A Day in a Life of a Sales Person
A Sales Person or an Ahente is normally distinguished as either a Med Rep, Real Estate Agent or an Insurance Agent only. When you’re in sales, you always get this negative connotation that your job is too easy or you’re a master manipulator.
It’s really frustrating and I just have to say that any job is as hard and worthwhile as the other. People tend to judge only by the limit of their knowledge and being in whatever field you are, every one has something to say.
Now enough of this explanation. I’d like to personally share my normal routine as a Sales Person.
I am a graduate of Marketing and I’ve been working in an International Japanese IT company as an Account Manager for about two years now.
I would gladly explain our solutions and product offerings but this post is about my usual routine so I’d probably write a different one that would discuss more on what I do and how it works around an IT company.
Moving on, I leave the house at around 5:30am to beat the early morning traffic. You know what they say, early bird gets the worm. (Or not?) I arrive normally at 8am which gives me ample time to check my emails. Being in Sales, you don’t really follow the normal protocol of 8 hours at work as your performance is based on numbers more than your presence within the corners of your office.
People at the office doesn’t really arrive until 9:30 or 10 so I take advantage of the peace I have at the moment. I typically get 67 emails a day which is the minimum count that usually contains client updates, follow ups, news and if I get lucky sometimes a Purchase Order (PO). There are times it increases to a hundred and get this, you only got an hour or two to finish going through these mail because after this, life starts outside those sliding doors in a far street in Makati.
And the journey to the client begins. At work, we have our Sales Director who is naturally our Manager. Under an SD are AMs who are assigned with different territories and industries. I happen handle the the North Luzon area and two huge conglomerates.
Basically I start my day at the office and after an hour or two, I head the road. Sometimes I get to go to Subic, Clark, Bataan for a sales call. It might sound a lot of fun that you get to travel a lot but trust me a sales call that far is really exhausting. It would’ve been better if you can stay in a hotel or so but you need to go back home and head to the office the next day again.
What do i usually talk about? Well, I don’t really have my own sales pitch. What I do is I listen to what my client has to say. There pain points, project objectives and expectations and from there I let my pre sales do all the technical talking. We’re like tag teams, the engineer does the techy stuff and I do the marketing part. Most of the times, I speak with the IT, Network, Operations or Security Managers because as you may know, IT is more than just a computer solving technician. Believe it or not, it’s one of the integral divisions in a company given that our generation consists of computer and internet of things or commonly known as IOT. (You can google that if you want.) Wifi system is more than just a router, your email is more than just a communication channel and your Internet connection is more than just a bandwidth. Everything is interconnected to a more complex solution. In which the IT and the Engineer guys dedicate sweat and blood just to keep the company going. I bet you didn’t know that before these people leaves the office, a mantra or a prayer is repeatedly said just so the servers wouldn’t crash down during the weekends.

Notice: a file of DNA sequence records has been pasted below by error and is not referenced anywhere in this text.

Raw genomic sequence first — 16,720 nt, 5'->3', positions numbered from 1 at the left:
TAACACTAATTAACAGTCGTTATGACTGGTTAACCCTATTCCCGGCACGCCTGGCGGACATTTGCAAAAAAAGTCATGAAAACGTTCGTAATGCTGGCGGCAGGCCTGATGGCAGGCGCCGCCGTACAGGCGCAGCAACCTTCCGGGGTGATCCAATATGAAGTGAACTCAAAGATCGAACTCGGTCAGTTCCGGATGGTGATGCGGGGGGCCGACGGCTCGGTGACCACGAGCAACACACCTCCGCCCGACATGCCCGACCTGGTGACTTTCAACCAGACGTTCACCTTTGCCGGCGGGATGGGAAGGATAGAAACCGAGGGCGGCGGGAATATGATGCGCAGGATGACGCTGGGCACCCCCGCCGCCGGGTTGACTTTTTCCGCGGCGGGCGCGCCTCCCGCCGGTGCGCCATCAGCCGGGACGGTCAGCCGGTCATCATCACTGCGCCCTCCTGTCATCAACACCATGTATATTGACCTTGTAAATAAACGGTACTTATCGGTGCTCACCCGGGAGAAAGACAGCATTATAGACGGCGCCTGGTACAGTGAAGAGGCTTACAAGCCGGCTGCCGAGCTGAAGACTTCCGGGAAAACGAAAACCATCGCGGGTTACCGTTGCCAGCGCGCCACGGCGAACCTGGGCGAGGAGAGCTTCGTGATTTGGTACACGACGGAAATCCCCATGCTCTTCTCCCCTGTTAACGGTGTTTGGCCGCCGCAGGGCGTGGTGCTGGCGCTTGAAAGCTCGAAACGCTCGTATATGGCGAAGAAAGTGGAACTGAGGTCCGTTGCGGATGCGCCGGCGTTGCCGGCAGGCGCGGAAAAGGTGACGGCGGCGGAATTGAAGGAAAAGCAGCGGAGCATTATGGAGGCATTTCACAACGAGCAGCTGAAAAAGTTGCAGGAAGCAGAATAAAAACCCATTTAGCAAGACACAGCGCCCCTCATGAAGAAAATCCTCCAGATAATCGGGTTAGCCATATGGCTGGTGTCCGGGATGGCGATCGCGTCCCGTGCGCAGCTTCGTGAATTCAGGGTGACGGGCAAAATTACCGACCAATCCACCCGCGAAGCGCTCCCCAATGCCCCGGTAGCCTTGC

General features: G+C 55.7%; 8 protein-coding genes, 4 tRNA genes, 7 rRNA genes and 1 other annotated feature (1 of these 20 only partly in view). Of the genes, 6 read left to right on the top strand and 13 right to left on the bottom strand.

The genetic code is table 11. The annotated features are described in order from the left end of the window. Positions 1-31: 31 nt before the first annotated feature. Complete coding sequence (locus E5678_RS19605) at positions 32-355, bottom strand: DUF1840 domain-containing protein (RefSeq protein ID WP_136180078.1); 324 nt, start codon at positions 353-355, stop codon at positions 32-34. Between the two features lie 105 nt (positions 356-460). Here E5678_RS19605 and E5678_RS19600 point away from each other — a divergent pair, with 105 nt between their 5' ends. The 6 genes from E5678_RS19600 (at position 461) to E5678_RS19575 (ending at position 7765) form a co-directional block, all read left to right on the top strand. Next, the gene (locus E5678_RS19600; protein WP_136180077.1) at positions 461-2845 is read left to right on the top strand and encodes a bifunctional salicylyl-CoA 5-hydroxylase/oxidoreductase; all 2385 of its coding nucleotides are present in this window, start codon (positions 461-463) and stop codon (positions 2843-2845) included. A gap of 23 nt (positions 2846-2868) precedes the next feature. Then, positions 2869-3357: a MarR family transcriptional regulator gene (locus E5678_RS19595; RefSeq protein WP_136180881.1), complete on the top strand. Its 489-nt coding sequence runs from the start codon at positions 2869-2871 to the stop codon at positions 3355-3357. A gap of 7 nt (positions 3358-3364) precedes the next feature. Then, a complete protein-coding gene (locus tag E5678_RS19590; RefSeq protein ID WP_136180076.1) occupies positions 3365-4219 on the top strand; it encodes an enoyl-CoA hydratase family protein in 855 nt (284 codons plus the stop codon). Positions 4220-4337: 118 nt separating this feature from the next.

In a day, I make it a point to maximize the visit so I set at about 2-3 meetings. This also enables me to save transportation cost, time and effort.
It’s not the typical 8-hour work routine. Mostly it’s like a 12-hour everyday thing. I consider a day productive when I get to close a deal or I get to uncover an opportunity first. These two allows me to visit the clients again because either we talk about the implementation plan next or the scoping of the project. Of course when you’re the one who discovered the project first, it gives me an advantage over my competitors. This doesn’t happen all the time. There are times you just pay them a visit to let them know your existence or try to fix a problem. Those on the other hand are two of the things I hate. It makes me feel really worn out especially because you know for a fact na talo ka na.
Basically that’s how most of my days go. If I still have some time, I go back to the office and finish proposals, and more emails. Then I go home and start over again.